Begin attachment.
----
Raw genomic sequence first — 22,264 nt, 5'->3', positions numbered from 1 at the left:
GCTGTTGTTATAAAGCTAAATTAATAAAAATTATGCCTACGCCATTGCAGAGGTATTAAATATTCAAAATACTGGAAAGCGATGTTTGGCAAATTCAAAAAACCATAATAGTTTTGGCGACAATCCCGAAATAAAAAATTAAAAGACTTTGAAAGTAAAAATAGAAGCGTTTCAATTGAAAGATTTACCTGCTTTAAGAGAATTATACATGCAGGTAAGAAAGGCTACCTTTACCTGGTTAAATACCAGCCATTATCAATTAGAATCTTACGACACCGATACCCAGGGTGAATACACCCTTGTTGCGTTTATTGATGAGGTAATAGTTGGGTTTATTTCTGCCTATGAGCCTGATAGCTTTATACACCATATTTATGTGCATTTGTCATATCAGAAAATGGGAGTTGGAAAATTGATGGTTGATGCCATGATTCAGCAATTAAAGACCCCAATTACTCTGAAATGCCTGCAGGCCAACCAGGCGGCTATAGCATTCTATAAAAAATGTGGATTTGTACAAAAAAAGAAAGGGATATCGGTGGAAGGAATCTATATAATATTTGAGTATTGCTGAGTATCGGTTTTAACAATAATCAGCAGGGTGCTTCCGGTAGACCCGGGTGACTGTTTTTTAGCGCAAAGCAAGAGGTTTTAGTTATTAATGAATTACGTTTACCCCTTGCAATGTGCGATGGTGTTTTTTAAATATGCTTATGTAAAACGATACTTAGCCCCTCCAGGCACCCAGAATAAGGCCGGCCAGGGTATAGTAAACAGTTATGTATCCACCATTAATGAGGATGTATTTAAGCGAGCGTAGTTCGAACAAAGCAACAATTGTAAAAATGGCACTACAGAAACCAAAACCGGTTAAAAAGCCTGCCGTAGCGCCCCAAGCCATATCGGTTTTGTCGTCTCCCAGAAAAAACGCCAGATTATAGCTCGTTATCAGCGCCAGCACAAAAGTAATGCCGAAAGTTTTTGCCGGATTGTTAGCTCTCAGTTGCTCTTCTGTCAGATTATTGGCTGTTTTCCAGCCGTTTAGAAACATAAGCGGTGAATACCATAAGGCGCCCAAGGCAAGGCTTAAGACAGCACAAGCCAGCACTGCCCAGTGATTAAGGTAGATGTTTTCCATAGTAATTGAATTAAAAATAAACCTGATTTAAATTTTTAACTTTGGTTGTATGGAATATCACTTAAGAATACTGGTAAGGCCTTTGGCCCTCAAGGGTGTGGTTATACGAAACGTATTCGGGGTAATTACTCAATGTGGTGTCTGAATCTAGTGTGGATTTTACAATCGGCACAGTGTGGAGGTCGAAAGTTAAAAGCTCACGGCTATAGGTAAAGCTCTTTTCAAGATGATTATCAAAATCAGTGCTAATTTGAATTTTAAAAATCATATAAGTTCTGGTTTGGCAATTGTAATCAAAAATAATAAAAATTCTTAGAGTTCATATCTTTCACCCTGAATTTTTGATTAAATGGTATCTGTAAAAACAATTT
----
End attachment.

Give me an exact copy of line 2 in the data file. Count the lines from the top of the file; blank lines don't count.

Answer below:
GCTGTTGTTATAAAGCTAAATTAATAAAAATTATGCCTACGCCATTGCAGAGGTATTAAATATTCAAAATACTGGAAAGCGATGTTTGGCAAATTCAAAAAACCATAATAGTTTTGGCGACAATCCCGAAATAAAAAATTAAAAGACTTTGAAAGTAAAAATAGAAGCGTTTCAATTGAAAGATTTACCTGCTTTAAGAGAATTATACATGCAGGTAAGAAAGGCTACCTTTACCTGGTTAAATACCAGCCATTATCAATTAGAATCTTACGACACCGATACCCAGGGTGAATACACCCTTGTTGCGTTTATTGATGAGGTAATAGTTGGGTTTATTTCTGCCTATGAGCCTGATAGCTTTATACACCATATTTATGTGCATTTGTCATATCAGAAAATGGGAGTTGGAAAATTGATGGTTGATGCCATGATTCAGCAATTAAAGACCCCAATTACTCTGAAATGCCTGCAGGCCAACCAGGCGGCTATAGCATTCTATAAAAAATGTGGATTTGTACAAAAAAAGAAAGGGATATCGGTGGAAGGAATCTATATAATATTTGAGTATTGCTGAGTATCGGTTTTAACAATAATCAGCAGGGTGCTTCCGGTAGACCCGGGTGACTGTTTTTTAGCGCAAAGCAAGAGGTTTTAGTTATTAATGAATTACGTTTACCCCTTGCAATGTGCGATGGTGTTTTTTAAATATGCTTATGTAAAACGATACTTAGCCCCTCCAGGCACCCAGAATAAGGCCGGCCAGGGTATAGTAAACAGTTATGTATCCACCATTAATGAGGATGTATTTAAGCGAGCGTAGTTCGAACAAAGCAACAATTGTAAAAATGGCACTACAGAAACCAAAACCGGTTAAAAAGCCTGCCGTAGCGCCCCAAGCCATATCGGTTTTGTCGTCTCCCAGAAAAAACGCCAGATTATAGCTCGTTATCAGCGCCAGCACAAAAGTAATGCCGAAAGTTTTTGCCGGATTGTTAGCTCTCAGTTGCTCTTCTGTCAGATTATTGGCTGTTTTCCAGCCGTTTAGAAACATAAGCGGTGAATACCATAAGGCGCCCAAGGCAAGGCTTAAGACAGCACAAGCCAGCACTGCCCAGTGATTAAGGTAGATGTTTTCCATAGTAATTGAATTAAAAATAAACCTGATTTAAATTTTTAACTTTGGTTGTATGGAATATCACTTAAGAATACTGGTAAGGCCTTTGGCCCTCAAGGGTGTGGTTATACGAAACGTATTCGGGGTAATTACTCAATGTGGTGTCTGAATCTAGTGTGGATTTTACAATCGGCACAGTGTGGAGGTCGAAAGTTAAAAGCTCACGGCTATAGGTAAAGCTCTTTTCAAGATGATTATCAAAATCAGTGCTAATTTGAATTTTAAAAATCATATAAGTTCTGGTTTGGCAATTGTAATCAAAAATAATAAAAATTCTTAGAGTTCATATCTTTCACCCTGAATTTTTGATTAAATGGTATCTGTAAAAACAATTT